Listen to the Young on Oil Policy

As a board member of Get Out Oil! in 1969 through late 1970 and the executive director of the January 28 Committee — the group that organized the first-year commemoration of the start of the disastrous oil spill in the Santa Barbara Channel — perhaps some thoughts will be of interest.

While I moved my young family to the state of Washington in early 1971, I have followed the important achievements of the Community Environmental Council (CEC). It was established by many members of the January 28 Committee and has certainly influenced the environmental movement. With its emphasis on local actions and new policies, it has demonstrated the importance of personal lifestyle choices. I hope the CEC continues it amazing work.

As people reflect on the 50-year commemoration of the Santa Barbara Channel Oil Spill, I suggest we must consider new strategies to address the impacts of the oil industry and extractive hydrocarbon industries so negatively affecting human civilization. With the dramatic and demonstrated negative results of climate change facing the world, I suggest that we face a major crossroads in the history of the earth. At our 28 January 1970 conference, the “Santa Barbara Declaration of Environmental Rights” was presented and adopted by many people as a lifestyle choice. Additionally, Paul Ehrlich, author and Stanford University professor, highlighted the crisis of overpopulation. This overpopulation of the Earth of both humans and “pet animals” along with wild overconsumption of the Earth’s natural resources, including oil and other hydrocarbons, is rapidly expanding and has brought us far above the safe limits of carbon in the atmosphere and oceans.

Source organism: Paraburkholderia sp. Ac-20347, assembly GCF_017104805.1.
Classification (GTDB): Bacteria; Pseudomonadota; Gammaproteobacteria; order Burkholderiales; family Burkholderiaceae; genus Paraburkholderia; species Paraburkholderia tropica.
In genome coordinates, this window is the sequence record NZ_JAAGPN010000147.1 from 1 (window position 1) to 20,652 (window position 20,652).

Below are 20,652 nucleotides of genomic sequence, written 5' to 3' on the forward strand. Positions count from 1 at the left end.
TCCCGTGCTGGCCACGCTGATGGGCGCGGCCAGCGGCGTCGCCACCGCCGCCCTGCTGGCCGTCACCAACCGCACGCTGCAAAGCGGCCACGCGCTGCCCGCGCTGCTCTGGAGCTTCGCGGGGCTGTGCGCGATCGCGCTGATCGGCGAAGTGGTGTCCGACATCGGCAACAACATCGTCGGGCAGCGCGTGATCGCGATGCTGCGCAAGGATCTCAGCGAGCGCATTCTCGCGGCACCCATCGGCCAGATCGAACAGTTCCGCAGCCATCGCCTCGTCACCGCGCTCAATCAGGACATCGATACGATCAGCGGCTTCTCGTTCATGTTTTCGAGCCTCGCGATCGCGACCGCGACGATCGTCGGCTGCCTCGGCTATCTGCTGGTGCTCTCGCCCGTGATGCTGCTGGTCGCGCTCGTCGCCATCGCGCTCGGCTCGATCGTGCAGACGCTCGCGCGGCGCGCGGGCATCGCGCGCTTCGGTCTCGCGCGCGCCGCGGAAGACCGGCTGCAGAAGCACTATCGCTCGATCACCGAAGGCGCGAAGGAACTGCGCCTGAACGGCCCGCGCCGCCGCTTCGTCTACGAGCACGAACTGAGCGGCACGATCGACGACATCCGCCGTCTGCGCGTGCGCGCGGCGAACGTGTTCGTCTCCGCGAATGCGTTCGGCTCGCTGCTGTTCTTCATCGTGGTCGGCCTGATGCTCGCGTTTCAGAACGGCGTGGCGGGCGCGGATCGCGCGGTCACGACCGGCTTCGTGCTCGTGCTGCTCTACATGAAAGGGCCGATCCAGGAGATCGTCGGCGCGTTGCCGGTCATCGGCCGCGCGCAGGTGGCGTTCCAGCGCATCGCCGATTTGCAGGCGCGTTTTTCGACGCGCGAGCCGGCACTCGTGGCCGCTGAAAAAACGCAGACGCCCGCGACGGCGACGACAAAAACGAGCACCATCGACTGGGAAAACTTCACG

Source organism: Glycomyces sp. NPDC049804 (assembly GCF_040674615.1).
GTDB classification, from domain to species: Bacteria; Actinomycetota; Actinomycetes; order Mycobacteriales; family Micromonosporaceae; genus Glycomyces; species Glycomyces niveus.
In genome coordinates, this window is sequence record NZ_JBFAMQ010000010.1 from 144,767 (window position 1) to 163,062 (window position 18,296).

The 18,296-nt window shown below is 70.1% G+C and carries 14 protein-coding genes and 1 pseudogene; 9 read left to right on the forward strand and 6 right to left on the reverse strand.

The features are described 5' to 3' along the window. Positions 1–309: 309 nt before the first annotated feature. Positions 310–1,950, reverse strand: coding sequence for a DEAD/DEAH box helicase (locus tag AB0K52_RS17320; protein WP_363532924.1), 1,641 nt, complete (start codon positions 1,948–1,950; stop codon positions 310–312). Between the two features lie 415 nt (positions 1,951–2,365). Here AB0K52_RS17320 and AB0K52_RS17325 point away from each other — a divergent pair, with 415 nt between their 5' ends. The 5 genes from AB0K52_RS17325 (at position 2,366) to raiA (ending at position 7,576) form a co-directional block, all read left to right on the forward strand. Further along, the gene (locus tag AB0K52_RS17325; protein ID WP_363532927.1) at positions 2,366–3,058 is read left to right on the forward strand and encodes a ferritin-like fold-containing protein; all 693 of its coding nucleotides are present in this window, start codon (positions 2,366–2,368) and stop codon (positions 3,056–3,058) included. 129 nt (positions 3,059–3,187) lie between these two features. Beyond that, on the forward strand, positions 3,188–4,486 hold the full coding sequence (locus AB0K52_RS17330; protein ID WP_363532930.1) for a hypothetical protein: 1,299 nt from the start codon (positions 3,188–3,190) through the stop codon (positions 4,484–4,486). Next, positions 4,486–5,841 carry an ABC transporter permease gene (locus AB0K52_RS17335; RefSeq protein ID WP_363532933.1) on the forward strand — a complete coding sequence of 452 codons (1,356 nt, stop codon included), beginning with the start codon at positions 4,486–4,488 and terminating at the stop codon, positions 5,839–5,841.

As for bold public policy, I suggest we listen to young people. It is important that we encourage and support them in their focus on providing alternatives and solutions to the climate crisis. For example, the Sunrise Movement and its proposed Green New Deal. Throughout the world there are many younger people offering ideas and proposed solutions, including the new Congressmember Alexandria Ocasio-Cortez, 15-year-old Greta Thunberg of Sweden, and Autumn Peltier, a 13-year-old Anishinaabe girl from Wikwemikong First Nation. There are hundreds of others, with some in Santa Barbara.

While I have many views on radical public policy actions needed to address the crossroads facing us, at age 76 I am focused on local and personal actions. So, I am increasing wildlife habitat and carbon sequestration on the 21-acre Beaver Creek Forest on which I have built a small footprint passive solar home.

Remember the old adage: Insanity is expecting different results while doing the same thing. Encourage our young people to approach this crisis differently!


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